A secret project

Lately I get a lot of invitations for weird weird projects and odd events. Guess it is something in the water here in Holland.

One of those projects is a sort of luthier showcase. A group of Dutch and Belgian guitar makers was asked to make a guitar they would like to have themselves. Everything is allowed, just be creative… After some deliberation I decided to join. The only thing is that we’re not allowed to tell too much about it before the unveiling…

But there are some things I can share. Like the small hints and materials.

Oak projects

Ever since I started making guitars I have been thinking a lot about the materials we use for instruments. Our impact on the environment. Do we really need all those precious and endangered woods traditionally used for guitar making? And do we have to cut down new trees, or is it possible to use salvaged materials?

A couple of years ago the Belgian CMB Lutherie School started on a wonderful journey. The Leonardo Guitar Research Project, making guitars from local and tropical woods and trying them for their sound. It is a wide research, in collaboration with a school in Finland. Their conclusions are very interesting…

Over the last years my interest has been drawn to oak. Not because of its appearance or anything like that. Initially I hated the material, thinking of the ugly plump and heavy furniture of my grandparents. At the flea-market where I volunteered my hands held hundreds of those boat anchors. Solid, weighing like lead, dark and virtually indestructible.

But when I started using salvaged materials for some instruments, it didn’t take long before somebody gave me an oak side table. Well, after some deliberation I decided to give it a try… Made tools, and instruments from that little table. Two hand planes, a little workbench, renaissance guitars, a vihuela and a little medieval lute…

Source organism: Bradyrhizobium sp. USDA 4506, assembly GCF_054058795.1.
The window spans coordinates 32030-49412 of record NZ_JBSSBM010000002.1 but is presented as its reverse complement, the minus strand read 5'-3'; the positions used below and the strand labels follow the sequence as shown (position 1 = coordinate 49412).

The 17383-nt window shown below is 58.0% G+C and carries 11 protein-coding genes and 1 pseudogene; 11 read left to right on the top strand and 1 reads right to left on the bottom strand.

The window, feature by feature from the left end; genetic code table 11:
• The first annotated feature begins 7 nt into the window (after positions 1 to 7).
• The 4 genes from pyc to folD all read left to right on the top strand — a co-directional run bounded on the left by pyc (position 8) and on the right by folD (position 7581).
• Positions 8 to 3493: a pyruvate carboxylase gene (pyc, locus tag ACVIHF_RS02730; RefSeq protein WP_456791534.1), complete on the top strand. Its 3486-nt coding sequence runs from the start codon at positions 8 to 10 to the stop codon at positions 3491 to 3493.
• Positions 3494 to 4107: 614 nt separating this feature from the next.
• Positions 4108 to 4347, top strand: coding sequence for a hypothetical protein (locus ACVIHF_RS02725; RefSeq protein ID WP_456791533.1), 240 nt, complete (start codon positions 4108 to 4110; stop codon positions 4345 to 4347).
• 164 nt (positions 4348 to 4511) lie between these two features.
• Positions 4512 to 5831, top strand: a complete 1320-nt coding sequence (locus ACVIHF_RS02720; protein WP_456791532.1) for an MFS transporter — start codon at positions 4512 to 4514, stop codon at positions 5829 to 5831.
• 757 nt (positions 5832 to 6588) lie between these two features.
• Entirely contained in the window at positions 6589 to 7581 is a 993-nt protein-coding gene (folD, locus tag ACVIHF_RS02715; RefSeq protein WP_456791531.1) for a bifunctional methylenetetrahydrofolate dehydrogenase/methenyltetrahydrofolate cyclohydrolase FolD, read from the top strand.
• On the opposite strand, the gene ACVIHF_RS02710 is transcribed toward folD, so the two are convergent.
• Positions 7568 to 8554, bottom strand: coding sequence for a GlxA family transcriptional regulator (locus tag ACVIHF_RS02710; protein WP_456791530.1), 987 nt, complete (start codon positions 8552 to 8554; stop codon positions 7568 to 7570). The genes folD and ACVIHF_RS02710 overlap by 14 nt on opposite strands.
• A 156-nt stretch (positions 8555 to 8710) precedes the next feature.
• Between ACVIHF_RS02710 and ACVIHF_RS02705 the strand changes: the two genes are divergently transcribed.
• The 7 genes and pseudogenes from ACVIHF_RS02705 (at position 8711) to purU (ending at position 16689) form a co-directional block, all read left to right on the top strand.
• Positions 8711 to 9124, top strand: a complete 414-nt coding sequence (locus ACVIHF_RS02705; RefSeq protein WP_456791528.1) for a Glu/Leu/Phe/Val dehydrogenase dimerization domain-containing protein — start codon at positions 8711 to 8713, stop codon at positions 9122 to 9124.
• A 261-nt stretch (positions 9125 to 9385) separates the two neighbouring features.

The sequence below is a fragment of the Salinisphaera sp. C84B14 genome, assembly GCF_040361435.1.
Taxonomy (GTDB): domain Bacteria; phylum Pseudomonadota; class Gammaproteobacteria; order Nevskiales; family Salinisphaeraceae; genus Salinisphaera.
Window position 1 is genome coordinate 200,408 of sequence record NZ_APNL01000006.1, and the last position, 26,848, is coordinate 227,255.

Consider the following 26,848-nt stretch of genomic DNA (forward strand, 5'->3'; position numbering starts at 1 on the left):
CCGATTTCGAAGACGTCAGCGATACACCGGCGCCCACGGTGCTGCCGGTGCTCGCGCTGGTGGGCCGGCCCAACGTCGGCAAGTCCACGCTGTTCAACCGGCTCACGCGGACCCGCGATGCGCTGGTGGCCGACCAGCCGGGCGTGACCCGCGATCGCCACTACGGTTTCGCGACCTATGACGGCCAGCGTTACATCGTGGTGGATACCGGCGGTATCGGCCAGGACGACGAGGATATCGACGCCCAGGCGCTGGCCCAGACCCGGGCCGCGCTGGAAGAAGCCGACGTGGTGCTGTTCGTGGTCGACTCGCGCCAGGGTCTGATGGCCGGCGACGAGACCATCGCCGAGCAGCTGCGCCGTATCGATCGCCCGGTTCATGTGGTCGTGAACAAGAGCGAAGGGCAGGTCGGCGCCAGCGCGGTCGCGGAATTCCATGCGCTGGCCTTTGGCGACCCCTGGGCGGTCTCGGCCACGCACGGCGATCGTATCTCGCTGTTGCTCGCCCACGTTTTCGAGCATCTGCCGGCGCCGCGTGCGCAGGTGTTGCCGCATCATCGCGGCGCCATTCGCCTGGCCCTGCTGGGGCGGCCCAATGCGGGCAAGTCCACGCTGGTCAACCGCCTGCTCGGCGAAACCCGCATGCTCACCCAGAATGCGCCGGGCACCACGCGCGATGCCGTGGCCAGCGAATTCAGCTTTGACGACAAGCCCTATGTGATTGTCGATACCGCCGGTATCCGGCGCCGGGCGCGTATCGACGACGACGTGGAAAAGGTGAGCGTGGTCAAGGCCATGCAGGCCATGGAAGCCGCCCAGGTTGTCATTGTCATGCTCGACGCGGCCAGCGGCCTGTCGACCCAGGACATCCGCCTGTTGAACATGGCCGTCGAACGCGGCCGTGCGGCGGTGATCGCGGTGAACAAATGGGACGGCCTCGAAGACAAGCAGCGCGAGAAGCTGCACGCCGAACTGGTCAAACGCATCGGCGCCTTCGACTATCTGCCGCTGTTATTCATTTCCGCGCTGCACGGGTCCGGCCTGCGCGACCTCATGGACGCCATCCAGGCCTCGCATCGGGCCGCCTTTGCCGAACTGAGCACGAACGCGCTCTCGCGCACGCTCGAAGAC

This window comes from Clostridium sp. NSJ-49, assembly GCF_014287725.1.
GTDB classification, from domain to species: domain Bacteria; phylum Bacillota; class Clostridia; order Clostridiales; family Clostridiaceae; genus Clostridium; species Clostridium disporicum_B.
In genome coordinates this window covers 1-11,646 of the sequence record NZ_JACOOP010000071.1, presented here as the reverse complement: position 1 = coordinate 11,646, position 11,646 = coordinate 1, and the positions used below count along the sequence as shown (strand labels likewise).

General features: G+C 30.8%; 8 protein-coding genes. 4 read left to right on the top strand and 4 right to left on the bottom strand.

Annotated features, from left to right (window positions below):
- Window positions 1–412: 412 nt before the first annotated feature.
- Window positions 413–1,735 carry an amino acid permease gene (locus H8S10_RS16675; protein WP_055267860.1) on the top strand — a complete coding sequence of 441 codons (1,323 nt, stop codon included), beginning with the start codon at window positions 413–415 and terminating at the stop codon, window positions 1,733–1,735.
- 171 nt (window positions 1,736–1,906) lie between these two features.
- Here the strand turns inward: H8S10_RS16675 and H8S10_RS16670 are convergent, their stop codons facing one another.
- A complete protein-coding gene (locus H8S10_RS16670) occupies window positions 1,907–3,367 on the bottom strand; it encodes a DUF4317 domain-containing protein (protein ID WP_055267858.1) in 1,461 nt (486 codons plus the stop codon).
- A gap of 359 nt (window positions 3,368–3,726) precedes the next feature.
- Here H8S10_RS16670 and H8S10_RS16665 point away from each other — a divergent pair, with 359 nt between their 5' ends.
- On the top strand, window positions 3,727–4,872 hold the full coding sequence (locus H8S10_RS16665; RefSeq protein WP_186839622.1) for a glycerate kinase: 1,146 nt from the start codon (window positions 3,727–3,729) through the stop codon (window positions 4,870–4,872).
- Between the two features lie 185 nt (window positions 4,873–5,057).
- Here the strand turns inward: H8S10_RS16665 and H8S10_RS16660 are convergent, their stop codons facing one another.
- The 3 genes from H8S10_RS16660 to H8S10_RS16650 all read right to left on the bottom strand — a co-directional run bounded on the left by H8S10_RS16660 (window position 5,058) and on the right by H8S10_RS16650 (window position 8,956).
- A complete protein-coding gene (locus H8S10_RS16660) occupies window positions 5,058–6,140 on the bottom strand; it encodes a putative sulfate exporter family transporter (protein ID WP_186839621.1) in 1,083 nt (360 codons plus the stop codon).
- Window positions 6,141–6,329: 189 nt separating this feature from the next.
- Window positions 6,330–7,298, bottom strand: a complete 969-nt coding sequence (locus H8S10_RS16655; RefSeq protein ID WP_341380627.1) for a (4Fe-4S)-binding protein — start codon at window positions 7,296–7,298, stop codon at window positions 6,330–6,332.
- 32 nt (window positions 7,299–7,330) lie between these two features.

It slowly started to grow on me. I stared to like the material. First of all it is wonderful wood to work with. I do understand why it has been the first choice for furniture and other artifacts for centuries. It’s durable and easy to work with, smells nice, not too heavy, sometimes even rather light. The grain can give the most beautiful patterns. And most of all, it is a great tone wood. Resonant and reflective.

About two weeks ago a friend left a surprise at the door of my workshop…  Old benches from the local catholic church. Two of them made from thick slabs of solid oak… They are about fifty years old and were probably first used for the church choir.

It’s almost a pity that I have to cut them up, they are beautifully made. One of the tops is made of very fine quarter sawn wood. This will be ideal for the back and sides of the secret guitar. But there will also be other projects where these benches find their place. At least a couple of guitars, lutes and lyres. At least one of the end boards will become a medieval gittern and or citole…

So to be continued…

Advertisements
This entry was posted in Guitar, History, Jheronimus Bosch Lute, Lute, Projects, Think different, Thoughts, Uncategorized, Woodworking, Workshop and tagged , , , , , , , , , , , , , , , , , . Bookmark the permalink.

Leave a Reply

Fill in your details below or click an icon to log in:

WordPress.com Logo

You are commenting using your WordPress.com account. Log Out / Change )

Twitter picture

You are commenting using your Twitter account. Log Out / Change )

Facebook photo

You are commenting using your Facebook account. Log Out / Change )

Google+ photo

You are commenting using your Google+ account. Log Out / Change )

Connecting to %s